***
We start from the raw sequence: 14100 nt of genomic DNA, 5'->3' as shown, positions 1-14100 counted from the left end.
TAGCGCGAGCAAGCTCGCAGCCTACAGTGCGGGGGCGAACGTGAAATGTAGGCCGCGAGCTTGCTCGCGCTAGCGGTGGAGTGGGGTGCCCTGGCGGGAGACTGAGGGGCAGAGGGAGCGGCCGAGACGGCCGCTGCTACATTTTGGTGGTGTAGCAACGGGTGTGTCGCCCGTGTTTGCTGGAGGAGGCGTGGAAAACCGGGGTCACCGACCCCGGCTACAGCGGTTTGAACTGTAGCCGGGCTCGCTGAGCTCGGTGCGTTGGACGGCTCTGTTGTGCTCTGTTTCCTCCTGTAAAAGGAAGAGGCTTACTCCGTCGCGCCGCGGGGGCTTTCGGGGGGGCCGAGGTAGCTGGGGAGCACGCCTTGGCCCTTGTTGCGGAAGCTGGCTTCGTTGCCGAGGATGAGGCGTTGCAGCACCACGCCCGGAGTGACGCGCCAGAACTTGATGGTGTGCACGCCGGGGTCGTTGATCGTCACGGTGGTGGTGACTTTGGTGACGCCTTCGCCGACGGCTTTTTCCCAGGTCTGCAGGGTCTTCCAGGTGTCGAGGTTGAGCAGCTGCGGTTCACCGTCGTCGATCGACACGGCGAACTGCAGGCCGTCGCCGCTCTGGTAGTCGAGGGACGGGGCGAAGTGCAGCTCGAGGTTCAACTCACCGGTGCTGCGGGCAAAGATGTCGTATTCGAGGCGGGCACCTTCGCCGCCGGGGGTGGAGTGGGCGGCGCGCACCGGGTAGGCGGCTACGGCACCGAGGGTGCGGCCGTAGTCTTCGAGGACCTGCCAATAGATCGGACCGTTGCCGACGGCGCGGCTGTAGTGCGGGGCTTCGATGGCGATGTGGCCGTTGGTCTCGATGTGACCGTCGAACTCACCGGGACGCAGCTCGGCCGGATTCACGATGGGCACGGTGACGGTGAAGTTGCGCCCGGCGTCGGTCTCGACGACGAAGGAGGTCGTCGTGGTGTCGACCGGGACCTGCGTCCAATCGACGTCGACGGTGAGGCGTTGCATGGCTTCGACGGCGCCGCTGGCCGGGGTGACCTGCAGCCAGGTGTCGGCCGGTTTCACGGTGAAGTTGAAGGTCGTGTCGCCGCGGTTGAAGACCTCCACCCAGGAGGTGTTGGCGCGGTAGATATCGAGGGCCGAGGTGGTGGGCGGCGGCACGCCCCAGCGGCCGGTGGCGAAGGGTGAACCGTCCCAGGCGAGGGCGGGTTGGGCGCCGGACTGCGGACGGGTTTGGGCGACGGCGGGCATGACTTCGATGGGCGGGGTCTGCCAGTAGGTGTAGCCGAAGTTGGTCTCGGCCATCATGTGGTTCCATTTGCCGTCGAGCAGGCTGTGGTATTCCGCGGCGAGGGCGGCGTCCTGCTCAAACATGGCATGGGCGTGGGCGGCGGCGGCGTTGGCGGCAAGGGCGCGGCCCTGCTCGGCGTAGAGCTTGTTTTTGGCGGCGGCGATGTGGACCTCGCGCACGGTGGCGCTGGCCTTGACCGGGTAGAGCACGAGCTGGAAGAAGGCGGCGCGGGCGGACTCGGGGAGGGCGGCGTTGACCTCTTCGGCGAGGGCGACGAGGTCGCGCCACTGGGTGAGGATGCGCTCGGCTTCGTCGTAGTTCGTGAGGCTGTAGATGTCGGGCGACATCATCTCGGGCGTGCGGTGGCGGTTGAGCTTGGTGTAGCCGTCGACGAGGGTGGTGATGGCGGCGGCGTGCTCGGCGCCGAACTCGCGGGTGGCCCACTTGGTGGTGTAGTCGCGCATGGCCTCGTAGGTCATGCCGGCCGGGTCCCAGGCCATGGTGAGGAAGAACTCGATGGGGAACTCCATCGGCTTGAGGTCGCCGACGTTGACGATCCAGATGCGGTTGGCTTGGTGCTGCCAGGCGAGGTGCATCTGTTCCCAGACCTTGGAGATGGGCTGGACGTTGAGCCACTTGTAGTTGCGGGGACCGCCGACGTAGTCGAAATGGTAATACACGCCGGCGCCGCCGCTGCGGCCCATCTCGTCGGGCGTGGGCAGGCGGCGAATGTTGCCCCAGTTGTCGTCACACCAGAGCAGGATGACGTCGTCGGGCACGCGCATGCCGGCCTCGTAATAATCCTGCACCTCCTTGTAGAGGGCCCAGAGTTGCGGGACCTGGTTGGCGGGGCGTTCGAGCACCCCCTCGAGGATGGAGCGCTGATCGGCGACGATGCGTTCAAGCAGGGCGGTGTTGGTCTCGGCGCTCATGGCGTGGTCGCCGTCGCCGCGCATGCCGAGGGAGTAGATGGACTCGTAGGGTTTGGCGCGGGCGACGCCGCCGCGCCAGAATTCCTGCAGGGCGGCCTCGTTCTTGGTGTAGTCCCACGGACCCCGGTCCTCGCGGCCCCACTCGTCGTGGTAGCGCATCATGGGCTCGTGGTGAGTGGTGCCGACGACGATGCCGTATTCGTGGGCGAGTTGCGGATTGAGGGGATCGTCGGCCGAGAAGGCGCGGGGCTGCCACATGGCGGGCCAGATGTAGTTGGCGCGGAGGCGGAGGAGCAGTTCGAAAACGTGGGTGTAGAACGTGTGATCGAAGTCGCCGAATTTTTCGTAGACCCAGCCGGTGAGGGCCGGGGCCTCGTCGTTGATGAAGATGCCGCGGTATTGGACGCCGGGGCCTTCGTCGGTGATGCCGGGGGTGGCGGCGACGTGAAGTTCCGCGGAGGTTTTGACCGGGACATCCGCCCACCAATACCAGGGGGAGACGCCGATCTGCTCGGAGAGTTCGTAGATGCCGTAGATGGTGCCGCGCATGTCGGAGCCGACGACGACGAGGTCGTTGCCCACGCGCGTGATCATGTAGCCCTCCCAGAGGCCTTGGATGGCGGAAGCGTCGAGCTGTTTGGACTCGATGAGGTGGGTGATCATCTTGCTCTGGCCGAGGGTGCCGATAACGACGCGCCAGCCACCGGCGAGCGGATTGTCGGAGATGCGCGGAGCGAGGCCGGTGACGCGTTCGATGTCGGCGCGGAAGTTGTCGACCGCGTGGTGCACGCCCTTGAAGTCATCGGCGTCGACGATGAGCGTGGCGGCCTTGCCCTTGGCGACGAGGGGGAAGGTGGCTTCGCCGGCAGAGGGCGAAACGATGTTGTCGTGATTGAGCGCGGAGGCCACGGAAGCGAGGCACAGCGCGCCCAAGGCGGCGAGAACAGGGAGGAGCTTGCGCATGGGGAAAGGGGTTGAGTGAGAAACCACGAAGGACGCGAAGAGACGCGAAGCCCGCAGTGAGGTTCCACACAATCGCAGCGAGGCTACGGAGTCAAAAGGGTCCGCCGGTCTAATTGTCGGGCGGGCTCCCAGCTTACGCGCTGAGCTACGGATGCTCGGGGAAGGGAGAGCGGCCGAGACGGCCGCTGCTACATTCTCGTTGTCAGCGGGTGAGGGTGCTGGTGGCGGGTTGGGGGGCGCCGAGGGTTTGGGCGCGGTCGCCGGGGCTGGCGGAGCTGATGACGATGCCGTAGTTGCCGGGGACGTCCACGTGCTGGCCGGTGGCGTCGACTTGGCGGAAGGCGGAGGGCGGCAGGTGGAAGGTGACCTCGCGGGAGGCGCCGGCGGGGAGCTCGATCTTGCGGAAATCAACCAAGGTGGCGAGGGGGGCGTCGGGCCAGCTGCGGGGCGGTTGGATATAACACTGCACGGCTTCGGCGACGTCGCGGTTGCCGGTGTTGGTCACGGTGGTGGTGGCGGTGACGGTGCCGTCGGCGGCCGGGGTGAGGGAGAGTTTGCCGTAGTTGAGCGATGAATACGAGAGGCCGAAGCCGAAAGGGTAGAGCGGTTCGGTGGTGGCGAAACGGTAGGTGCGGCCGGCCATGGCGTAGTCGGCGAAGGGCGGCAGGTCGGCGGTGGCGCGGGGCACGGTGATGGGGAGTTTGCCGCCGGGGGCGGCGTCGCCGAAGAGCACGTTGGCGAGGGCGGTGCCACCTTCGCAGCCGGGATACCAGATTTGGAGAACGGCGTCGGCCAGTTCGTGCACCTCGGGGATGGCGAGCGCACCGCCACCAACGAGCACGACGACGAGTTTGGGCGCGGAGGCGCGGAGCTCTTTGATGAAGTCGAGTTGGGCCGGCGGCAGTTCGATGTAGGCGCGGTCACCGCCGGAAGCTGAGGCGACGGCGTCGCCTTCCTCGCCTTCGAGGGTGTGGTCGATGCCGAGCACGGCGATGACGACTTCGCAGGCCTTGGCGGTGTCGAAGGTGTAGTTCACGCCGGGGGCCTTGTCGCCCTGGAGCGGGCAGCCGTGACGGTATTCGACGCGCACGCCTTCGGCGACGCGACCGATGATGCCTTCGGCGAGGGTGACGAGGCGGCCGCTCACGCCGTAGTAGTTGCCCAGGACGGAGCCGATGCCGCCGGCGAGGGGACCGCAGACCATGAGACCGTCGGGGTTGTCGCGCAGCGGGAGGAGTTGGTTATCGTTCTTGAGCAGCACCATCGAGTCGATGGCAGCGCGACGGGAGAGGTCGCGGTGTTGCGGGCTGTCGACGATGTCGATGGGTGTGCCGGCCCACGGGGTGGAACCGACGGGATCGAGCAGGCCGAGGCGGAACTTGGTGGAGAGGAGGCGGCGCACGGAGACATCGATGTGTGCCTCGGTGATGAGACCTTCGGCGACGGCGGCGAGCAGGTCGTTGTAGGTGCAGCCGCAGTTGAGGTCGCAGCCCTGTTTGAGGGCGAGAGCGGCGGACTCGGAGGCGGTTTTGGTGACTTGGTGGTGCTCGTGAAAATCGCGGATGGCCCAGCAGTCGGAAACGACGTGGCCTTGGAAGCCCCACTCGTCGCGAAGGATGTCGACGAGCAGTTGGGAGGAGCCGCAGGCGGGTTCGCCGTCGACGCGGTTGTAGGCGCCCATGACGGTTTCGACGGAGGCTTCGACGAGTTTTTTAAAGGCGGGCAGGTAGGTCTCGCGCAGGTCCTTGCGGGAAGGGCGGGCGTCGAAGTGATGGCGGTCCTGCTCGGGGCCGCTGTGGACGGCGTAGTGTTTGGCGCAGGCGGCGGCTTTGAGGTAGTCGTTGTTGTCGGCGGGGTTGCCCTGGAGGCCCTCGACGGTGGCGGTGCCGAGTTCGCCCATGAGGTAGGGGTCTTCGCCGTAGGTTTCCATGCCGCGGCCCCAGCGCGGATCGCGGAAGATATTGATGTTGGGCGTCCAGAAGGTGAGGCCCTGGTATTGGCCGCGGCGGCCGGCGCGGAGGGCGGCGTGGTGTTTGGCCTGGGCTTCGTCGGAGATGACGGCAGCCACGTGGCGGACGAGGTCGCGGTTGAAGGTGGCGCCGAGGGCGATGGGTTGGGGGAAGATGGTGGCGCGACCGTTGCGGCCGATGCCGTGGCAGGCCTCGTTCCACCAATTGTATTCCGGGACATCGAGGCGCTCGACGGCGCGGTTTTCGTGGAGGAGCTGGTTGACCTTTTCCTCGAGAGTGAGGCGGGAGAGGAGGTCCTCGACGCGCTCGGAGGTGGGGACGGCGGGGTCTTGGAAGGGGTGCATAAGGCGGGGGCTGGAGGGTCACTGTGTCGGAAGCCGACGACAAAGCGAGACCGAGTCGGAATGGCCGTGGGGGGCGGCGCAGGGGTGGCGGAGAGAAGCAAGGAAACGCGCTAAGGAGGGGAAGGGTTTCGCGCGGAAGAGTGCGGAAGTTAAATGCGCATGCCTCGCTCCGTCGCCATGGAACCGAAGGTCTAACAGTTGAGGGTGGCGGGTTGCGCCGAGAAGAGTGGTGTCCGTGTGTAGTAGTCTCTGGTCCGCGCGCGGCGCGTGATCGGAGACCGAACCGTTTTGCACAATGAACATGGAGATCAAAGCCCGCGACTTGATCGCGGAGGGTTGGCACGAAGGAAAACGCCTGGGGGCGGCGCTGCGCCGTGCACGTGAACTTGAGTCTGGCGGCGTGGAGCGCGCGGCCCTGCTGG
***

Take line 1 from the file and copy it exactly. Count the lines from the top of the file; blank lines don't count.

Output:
We start from the raw sequence: 14100 nt of genomic DNA, 5'->3' as shown, positions 1-14100 counted from the left end.